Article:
© Kim Masson All rights reserved

  • Black Instagram Icon
  • Black Twitter Icon
  • Black Pinterest Icon

In's & Out's Working with a Professional Book Designer

Ever notice how self-published books look like they are self-published? I chalk this up to shaving costs and laziness on the part of the author. Sure you are a writer, words are your thing–we get it. But why, after all your hard work polishing those hard-earned lines, would you waste an excellent opportunity to get it noticed? Had you known a well-done cover can come with a significant increase in sales, perhaps more indy writers would take their book covers more seriously.

 

Since taking the dive into the DYI publishing game, I have read a lot about what it takes to get the words out of my head and onto the page with the ultimate goal of having my baby land softly into the hands of an eager audience.

 

There’s tons of information on how to craft stories, format ebooks, hire an editor, market yourself on social media–the list could go on and on–but it is a rare few that really tackle the importance of  a good cover design and what it takes to get there. I don’t claim to be an expert, nor am I a book designer. I am a writer through and through. Yet when it comes to visuals, I know what I like, and it always starts with the details.

Finding a Designer Who Gets You

When I set off searching for a designer to hire, I spent a lot of time browsing book covers for ones that excited me. For each one that caught my eye, I made a mental note of the title, what elements drew me to the cover, and then jotted down the name of the designer found in the front pages. My reasoning was if I was serious about my career, then I would have to prioritize where I was going to plunk down my money. For me, this boiled down to hiring a good editor and a reliable book cover designer.

When looking for someone to hire, it is important to know that just like writers, artists can be a fickle bunch prone to strong opinions. Just because you love your book doesn’t mean every artist will want to work on it. Perhaps they didn’t like your pitch or didn’t see your vision–either way, don’t take these things too seriously. It took me several tries before finding someone who got me, and more importantly, wanted to see me and my book succeed.  I was lucky enough to meet an amazing artist named Tracey Berglund. Once we met, everything clicked instantly. Soon we were on our way creating an eye-catching cover.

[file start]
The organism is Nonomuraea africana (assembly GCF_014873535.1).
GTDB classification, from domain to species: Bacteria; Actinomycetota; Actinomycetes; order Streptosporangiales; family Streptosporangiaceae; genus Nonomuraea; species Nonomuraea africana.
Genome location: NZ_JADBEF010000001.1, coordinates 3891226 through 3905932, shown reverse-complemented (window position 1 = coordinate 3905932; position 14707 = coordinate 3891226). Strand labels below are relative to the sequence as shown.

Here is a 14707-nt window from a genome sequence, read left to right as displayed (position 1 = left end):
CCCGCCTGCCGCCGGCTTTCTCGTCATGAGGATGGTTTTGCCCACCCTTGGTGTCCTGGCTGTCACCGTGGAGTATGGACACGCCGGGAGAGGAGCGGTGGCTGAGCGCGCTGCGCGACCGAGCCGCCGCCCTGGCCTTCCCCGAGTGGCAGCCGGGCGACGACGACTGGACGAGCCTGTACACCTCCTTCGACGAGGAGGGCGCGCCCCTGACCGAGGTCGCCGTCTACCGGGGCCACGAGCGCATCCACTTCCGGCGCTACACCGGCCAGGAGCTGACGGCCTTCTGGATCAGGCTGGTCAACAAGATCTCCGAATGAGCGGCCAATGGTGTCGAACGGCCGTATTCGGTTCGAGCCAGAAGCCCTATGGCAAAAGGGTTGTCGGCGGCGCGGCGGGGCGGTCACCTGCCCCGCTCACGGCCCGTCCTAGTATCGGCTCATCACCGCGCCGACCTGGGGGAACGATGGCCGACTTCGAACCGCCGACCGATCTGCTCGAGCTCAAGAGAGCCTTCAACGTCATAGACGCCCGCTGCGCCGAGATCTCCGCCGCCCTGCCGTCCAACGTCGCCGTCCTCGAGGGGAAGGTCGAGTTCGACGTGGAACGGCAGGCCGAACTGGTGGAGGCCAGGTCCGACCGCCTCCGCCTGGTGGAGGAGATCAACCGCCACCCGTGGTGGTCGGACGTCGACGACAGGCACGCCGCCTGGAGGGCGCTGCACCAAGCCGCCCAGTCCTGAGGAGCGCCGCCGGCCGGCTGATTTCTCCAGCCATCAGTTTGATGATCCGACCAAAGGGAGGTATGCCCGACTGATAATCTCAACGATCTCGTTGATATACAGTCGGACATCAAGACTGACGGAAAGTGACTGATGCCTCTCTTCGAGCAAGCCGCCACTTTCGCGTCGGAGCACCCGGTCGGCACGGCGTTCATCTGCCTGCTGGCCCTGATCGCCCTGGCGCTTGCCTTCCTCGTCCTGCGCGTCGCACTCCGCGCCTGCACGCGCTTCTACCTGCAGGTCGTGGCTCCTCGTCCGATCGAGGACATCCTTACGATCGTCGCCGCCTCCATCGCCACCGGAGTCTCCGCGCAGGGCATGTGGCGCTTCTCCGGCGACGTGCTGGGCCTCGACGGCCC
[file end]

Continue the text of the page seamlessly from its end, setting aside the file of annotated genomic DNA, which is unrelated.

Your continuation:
Trial & Error

Before hiring anyone, I scoured books searching for things I liked. I had no idea what the cover would look like so this part was daunting. There were so many different things that needed attention: color scheme, photography or illustration, fonts, what elements from my book to focus on when telling my story visually. I quickly realized nailing a great cover is like cooking a good meal–all the different ingredients need to work together in harmony.

After a pouring through covers, a vague blob of an idea had formed in my head. It wasn’t until Tracey presented me with different versions, did I really edit my thoughts down to a single concept. Ultimately, we went with an idea I hadn’t even considered until it was presented to me.

Wanna take a stab at which one I chose?

I could’ve easily have bought a template, picked a font, found a stock photo, and voila, have a cover.  Yet having a professional on my team--someone who could guide me through unfamiliar waters, make me feel at ease with the process and create something truly custom, was well worth her fee.

Piecing It All Together

Once we settled on the look of the cover, it was time to flesh out the details. The design incorporated a map but there were pesky copy-right issues. I was already laying out a little bundle on this cover, so the last thing I wanted was to shell out more than necessary. I googled all the vintage maps of NYC I could find and found one that was royalty-free.

Next stop were the little toys. After a few days dipping in and out of souvenir shops and toy stores, I had everything I needed. Tracey and I set up a date at my house for a photo-shoot and it was off to the races.

On the day of the shoot, Tracey scribbled several versions of the title and we swapped them out until we found a combo that fit. Since Tracey is designer not a photographer, I enlisted my husband who has a keen eye for capturing images.

Together, the three of us added and subtracted things from the scene, took pictures at various angles, and after four hours, called it a day. That night I went over the images and chose the one that had the clearest message I wanted to convey.

 

*Important to note: since your cover will be seen as a thumbnail, anything you choose needs to look good on a small scale*

I'm extremely happy with the way my cover turned out. In fact, it has been so successful my book is selling in bookstores and independent shops. None of this would be possible if I had done the bare minimum.

If your on the fence about hiring a professional, don't be. You'll be so happy you did in the long run.